Regional Order by Other Means? Examining the Rise of Defense Diplomacy in Southeast Asia

With all the commotion happening on the personal front in the past two weeks, I haven’t had the chance to post about a new paper. Recently, my paper on defense diplomacy in Southeast Asia got published in Asian Security, as part of a special issue organized by the good folks at RSIS Singapore.

The journal article is an expanded and revised version of an earlier paper published in an edited volume a year ago (download full book here).

My paper provided an examination of the rise of defense diplomacy in Southeast Asia in the past decade. Furthermore,

By examining multilateral defense diplomacy under the auspices of the Association of Southeast Asian Nations (ASEAN) and the ASEAN Regional Forum (ARF), as well as Indonesia’s bilateral defense diplomacy, this article makes three arguments. First, bilateral and multilateral defense diplomacy in Southeast Asia complement one another. Second, the focus of multilateral defense diplomacy has evolved and now reflects the blurring distinction between nontraditional and traditional security issues. Third, the rise of ARF’s multilateral defense diplomacy can be attributed to the concern over China’s rise, while ASEAN considers it as among the key mechanisms to recover from the fallout of the 1996 Asian financial crisis and the recent regional arms development.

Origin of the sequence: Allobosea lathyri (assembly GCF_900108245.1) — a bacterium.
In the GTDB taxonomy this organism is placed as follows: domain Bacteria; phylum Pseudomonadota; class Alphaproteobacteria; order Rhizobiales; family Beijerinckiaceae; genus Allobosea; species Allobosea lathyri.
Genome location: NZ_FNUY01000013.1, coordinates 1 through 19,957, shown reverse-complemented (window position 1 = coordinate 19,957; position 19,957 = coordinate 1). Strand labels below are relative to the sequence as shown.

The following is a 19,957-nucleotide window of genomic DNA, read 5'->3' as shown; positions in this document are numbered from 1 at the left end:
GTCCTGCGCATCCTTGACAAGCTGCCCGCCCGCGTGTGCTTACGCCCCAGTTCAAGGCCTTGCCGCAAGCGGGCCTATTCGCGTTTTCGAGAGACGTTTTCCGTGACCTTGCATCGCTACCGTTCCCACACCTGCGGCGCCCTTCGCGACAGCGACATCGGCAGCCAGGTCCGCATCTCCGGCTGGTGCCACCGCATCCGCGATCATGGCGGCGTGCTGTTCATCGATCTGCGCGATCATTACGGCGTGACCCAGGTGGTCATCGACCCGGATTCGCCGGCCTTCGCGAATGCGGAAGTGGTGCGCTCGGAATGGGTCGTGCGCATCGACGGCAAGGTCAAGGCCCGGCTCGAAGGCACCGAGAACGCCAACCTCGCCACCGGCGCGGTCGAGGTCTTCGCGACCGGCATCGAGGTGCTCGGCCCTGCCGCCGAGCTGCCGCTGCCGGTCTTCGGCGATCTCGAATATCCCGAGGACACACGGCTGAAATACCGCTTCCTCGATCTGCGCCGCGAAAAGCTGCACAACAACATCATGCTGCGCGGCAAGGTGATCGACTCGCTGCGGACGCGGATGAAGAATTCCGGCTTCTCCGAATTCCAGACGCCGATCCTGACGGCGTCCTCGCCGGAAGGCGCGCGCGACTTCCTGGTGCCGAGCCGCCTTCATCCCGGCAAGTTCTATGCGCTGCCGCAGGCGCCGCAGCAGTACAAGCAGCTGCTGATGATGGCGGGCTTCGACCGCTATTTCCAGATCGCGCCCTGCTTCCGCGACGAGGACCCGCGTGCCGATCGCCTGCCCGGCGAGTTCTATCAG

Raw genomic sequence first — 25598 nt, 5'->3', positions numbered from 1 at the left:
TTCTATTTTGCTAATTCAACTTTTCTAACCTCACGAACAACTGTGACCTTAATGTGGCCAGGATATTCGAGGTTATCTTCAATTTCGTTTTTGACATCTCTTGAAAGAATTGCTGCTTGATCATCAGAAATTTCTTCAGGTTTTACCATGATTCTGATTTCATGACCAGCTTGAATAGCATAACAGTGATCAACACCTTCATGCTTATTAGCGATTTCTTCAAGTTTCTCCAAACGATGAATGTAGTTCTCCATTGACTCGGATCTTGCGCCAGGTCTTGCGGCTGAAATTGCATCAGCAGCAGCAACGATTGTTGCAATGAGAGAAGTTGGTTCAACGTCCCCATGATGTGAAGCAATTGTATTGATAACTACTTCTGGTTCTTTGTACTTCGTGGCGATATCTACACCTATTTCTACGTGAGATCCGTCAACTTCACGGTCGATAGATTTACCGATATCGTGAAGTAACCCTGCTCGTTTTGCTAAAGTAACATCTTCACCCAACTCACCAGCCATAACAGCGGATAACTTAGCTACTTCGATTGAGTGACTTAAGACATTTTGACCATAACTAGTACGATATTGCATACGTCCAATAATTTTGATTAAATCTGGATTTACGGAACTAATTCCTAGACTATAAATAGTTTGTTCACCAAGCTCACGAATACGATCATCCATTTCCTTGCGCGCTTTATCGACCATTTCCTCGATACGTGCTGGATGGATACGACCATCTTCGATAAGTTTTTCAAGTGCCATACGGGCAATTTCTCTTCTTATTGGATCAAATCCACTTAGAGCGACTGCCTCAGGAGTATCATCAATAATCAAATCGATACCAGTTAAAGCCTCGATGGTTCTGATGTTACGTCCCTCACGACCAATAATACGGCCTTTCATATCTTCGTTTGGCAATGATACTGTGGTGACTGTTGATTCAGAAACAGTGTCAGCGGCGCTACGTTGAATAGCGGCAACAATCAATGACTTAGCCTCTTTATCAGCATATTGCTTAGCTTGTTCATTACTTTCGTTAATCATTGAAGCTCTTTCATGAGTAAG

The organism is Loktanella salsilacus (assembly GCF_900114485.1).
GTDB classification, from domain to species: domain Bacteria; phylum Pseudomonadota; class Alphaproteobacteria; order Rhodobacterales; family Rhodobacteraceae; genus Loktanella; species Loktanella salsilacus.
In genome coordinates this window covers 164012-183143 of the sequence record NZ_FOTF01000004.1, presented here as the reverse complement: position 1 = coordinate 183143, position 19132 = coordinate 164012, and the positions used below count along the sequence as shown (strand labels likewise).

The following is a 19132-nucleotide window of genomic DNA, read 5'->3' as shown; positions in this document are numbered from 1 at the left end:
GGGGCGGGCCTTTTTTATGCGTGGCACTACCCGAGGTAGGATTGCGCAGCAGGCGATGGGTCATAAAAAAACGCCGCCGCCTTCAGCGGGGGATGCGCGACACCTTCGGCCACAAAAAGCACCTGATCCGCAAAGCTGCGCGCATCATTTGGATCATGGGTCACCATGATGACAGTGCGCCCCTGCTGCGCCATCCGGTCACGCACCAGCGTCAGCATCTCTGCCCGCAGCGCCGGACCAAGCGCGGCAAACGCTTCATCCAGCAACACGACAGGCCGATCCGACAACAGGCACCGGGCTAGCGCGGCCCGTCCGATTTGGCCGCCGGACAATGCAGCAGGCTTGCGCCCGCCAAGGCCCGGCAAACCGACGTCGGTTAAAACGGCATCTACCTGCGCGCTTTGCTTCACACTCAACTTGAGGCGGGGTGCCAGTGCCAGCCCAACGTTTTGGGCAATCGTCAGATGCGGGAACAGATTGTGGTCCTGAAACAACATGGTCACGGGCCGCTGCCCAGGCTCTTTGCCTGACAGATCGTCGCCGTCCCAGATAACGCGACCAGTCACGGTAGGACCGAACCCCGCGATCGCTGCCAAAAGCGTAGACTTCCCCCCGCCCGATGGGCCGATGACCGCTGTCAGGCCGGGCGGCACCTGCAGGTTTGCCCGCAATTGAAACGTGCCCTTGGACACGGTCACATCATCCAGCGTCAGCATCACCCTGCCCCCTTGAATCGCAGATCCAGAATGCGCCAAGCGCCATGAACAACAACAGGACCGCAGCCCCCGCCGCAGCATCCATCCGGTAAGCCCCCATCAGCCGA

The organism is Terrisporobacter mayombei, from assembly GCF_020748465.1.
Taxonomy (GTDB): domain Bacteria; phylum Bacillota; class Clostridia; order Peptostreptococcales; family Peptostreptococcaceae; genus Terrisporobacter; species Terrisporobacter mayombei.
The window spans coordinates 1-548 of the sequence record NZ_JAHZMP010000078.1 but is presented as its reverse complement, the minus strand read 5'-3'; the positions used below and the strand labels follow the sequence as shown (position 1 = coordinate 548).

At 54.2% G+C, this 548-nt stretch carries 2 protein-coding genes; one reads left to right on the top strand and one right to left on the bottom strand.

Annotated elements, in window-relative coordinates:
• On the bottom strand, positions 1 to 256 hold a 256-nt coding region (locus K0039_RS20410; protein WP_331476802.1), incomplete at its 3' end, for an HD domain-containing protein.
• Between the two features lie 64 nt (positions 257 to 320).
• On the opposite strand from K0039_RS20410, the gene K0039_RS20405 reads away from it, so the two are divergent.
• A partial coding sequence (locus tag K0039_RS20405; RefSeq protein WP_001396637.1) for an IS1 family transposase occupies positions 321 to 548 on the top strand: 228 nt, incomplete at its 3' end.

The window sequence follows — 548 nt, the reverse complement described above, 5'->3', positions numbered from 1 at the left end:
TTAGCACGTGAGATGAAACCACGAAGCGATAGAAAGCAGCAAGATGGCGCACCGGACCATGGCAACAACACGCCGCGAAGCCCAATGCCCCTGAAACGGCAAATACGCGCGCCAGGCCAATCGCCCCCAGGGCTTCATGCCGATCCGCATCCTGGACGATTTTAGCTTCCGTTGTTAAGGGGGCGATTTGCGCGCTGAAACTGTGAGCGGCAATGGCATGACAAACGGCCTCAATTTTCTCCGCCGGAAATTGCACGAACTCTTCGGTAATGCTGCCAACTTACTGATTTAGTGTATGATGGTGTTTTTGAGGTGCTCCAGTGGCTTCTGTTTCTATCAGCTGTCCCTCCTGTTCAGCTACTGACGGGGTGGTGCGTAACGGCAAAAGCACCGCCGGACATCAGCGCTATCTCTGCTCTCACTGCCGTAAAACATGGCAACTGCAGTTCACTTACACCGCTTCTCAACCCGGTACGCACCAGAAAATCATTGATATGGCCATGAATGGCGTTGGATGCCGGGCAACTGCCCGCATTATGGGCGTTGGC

A limited number of eprints are made available by the good folks at Taylor and Francis here. If you can’t download it for whatever reason, drop me a line or DM on twitter @stratbuzz and I’ll be glad to email you the article.


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